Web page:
You almost feel ashamed to discuss the statements made by some of the March 14 self-proclaimed theoreticians who sent Fairouz to an early grave and threatened not to listen to her again, accusing her of collaborating with the Baathist regime. Whether those have ever ceased to play the symphonies and songs performed by pro-Israel artists is something nobody can tell. As for the advocating positions expressed by the leftists and the secularists in support of Ziad’s statement, those are also worthy of being questioned and debated, for all that has been written to extol the virtues of Fairouz and Ziad has failed to attend to some of the most paramount aspects of the Diva’s life and the life of any nation: art, liberty and music. Here, it is worthwhile to quote Antoun Saadeh who, however strange some people might find it, offered great insight on the relation between music and politics:

“..Because he (the musician or the political leader) is a man heedful of the innate virtues of liberty, peace and love rooted inside his people. He never aims for political goals, but instead, sets for loftier and more useful destinations. He is someone who views the political flurry as trivial, when not grounded on a sturdy spirit inculcated into the core of all individuals, men and women, young and old, through vivid literature and music capable of uniting all emotions under one superior banner. This way, people would have common social faith based on love, which, when found within the entire nation, may give rise to phenomenal cooperation and compassion that fills life with hope and vigor. Only then will political effort become productive because the patriotism built on archaic and worn-out traditions remains forever fruitless, even if it yields political freedom…”.

Why are those who believe staunchly in the power of music and wish to praise Ziad, Fairouz and the resistance, reluctant to relay to Sayyed the perplexity that his supporters suffer when confronted with questions challenging the wisdom in banning music, or at least some of it? And why don’t we put the matter of political jihad, which Antoun Saadeh has deemed futile if devoid of literature, art and music, up for debate? Why can’t we see Fairouz on Manar TV?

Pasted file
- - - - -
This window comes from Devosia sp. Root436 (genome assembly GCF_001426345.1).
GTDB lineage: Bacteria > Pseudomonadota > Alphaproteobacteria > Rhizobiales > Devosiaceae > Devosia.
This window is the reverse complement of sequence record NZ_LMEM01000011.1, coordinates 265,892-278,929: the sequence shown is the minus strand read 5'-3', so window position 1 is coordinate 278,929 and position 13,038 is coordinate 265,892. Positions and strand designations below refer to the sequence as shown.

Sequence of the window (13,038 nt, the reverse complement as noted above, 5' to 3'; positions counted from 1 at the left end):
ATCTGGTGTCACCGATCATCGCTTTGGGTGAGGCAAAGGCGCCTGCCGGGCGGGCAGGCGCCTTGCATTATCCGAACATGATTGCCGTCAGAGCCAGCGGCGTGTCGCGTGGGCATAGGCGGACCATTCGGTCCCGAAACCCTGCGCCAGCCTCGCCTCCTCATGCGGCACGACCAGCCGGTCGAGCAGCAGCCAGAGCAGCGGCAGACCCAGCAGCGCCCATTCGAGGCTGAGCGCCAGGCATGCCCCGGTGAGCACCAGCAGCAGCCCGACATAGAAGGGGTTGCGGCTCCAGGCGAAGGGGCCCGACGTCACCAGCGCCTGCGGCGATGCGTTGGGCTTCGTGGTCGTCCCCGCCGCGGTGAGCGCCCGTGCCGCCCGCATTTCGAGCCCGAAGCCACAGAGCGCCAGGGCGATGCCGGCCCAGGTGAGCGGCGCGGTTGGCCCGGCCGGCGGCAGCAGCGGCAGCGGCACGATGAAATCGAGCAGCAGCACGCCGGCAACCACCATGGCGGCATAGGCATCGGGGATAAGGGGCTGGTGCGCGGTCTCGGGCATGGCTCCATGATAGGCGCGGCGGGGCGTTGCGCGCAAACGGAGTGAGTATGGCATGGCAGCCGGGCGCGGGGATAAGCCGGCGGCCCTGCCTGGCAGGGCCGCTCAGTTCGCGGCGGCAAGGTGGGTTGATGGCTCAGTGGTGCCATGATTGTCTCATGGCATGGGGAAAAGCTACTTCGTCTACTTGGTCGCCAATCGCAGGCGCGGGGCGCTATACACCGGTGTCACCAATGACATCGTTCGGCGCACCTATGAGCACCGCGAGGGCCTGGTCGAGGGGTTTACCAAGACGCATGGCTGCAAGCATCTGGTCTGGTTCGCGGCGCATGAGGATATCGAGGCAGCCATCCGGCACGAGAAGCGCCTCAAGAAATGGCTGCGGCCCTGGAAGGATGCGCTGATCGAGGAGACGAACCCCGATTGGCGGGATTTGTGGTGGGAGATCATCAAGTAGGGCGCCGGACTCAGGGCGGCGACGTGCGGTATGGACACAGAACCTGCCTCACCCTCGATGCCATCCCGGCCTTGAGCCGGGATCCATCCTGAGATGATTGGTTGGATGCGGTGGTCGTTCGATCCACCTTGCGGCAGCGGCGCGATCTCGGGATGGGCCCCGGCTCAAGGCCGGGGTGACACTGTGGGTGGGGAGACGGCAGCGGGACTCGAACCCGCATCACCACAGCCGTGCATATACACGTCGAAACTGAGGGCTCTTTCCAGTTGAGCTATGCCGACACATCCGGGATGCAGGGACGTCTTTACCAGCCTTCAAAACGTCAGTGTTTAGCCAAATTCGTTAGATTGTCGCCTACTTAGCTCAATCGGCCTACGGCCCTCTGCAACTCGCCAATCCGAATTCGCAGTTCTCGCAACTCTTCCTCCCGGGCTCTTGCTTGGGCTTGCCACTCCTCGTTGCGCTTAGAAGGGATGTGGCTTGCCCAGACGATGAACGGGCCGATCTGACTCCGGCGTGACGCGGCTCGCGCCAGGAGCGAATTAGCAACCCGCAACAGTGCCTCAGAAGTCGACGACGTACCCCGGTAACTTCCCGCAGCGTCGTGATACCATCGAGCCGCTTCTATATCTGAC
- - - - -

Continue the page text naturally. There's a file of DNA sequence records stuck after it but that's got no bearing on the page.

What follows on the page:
How is the new “unity” Cabinet related to music? The genius of our political leaders has been fixated for years on playing musical chairs to the sound of a distorted symphony played by a maestro from outside the stage; a game where players are pointlessly racing to sit down on the chairs, shuffling from one seat to the next for fear of being eliminated from the game.

It is to be hoped that this new Cabinet, which consists of bitter rivals, will serve as a lesson to all the Lebanese, bringing to their attention that, in the game of politics, Zu’ama fall out, then reconcile heedless of the wishes and wants of the people they represent. So let us all chant with Fairouz as she sings Gebran Khalil Gebran’s

“..When love beckons to you, follow him,

Though his ways are hard and steep.

And when his wings enfold you yield to him,

Though the sword hidden among his pinions may wound you.”

And let us all recall these words when the maestro switches his musical notes and when the tambourine is perforated and the party is over.

Jawad N. Adra